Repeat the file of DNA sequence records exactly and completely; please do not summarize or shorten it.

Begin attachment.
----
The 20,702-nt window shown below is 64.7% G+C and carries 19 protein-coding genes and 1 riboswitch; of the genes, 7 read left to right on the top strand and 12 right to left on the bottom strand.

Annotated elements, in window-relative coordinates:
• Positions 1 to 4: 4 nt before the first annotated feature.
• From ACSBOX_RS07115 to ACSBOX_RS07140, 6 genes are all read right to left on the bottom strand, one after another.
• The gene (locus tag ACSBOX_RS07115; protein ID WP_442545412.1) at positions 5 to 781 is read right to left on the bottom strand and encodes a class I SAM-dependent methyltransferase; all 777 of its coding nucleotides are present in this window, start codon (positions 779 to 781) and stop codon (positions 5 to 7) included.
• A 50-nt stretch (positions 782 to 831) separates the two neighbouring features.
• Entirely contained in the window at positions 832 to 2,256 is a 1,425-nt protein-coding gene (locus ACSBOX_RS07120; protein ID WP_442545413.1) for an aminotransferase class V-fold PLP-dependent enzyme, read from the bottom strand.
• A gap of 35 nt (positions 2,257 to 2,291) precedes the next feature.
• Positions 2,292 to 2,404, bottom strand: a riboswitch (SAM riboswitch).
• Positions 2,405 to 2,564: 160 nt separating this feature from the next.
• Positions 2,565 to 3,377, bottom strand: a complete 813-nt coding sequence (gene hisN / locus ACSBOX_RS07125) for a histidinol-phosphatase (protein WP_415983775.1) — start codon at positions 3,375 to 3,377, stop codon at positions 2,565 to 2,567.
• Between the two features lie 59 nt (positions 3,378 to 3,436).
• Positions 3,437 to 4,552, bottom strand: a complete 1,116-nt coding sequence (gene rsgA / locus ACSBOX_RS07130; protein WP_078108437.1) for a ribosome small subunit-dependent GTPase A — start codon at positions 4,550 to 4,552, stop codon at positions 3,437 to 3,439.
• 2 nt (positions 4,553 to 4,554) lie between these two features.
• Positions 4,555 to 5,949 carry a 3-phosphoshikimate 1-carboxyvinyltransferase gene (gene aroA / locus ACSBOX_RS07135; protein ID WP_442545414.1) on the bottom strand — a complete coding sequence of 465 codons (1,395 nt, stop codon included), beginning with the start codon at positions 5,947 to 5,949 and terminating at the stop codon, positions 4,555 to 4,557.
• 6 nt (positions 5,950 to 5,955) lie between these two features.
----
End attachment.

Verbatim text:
The 20,702-nt window shown below is 64.7% G+C and carries 19 protein-coding genes and 1 riboswitch; of the genes, 7 read left to right on the top strand and 12 right to left on the bottom strand.

Annotated elements, in window-relative coordinates:
• Positions 1 to 4: 4 nt before the first annotated feature.
• From ACSBOX_RS07115 to ACSBOX_RS07140, 6 genes are all read right to left on the bottom strand, one after another.
• The gene (locus tag ACSBOX_RS07115; protein ID WP_442545412.1) at positions 5 to 781 is read right to left on the bottom strand and encodes a class I SAM-dependent methyltransferase; all 777 of its coding nucleotides are present in this window, start codon (positions 779 to 781) and stop codon (positions 5 to 7) included.
• A 50-nt stretch (positions 782 to 831) separates the two neighbouring features.
• Entirely contained in the window at positions 832 to 2,256 is a 1,425-nt protein-coding gene (locus ACSBOX_RS07120; protein ID WP_442545413.1) for an aminotransferase class V-fold PLP-dependent enzyme, read from the bottom strand.
• A gap of 35 nt (positions 2,257 to 2,291) precedes the next feature.
• Positions 2,292 to 2,404, bottom strand: a riboswitch (SAM riboswitch).
• Positions 2,405 to 2,564: 160 nt separating this feature from the next.
• Positions 2,565 to 3,377, bottom strand: a complete 813-nt coding sequence (gene hisN / locus ACSBOX_RS07125) for a histidinol-phosphatase (protein WP_415983775.1) — start codon at positions 3,375 to 3,377, stop codon at positions 2,565 to 2,567.
• Between the two features lie 59 nt (positions 3,378 to 3,436).
• Positions 3,437 to 4,552, bottom strand: a complete 1,116-nt coding sequence (gene rsgA / locus ACSBOX_RS07130; protein WP_078108437.1) for a ribosome small subunit-dependent GTPase A — start codon at positions 4,550 to 4,552, stop codon at positions 3,437 to 3,439.
• 2 nt (positions 4,553 to 4,554) lie between these two features.
• Positions 4,555 to 5,949 carry a 3-phosphoshikimate 1-carboxyvinyltransferase gene (gene aroA / locus ACSBOX_RS07135; protein ID WP_442545414.1) on the bottom strand — a complete coding sequence of 465 codons (1,395 nt, stop codon included), beginning with the start codon at positions 5,947 to 5,949 and terminating at the stop codon, positions 4,555 to 4,557.
• 6 nt (positions 5,950 to 5,955) lie between these two features.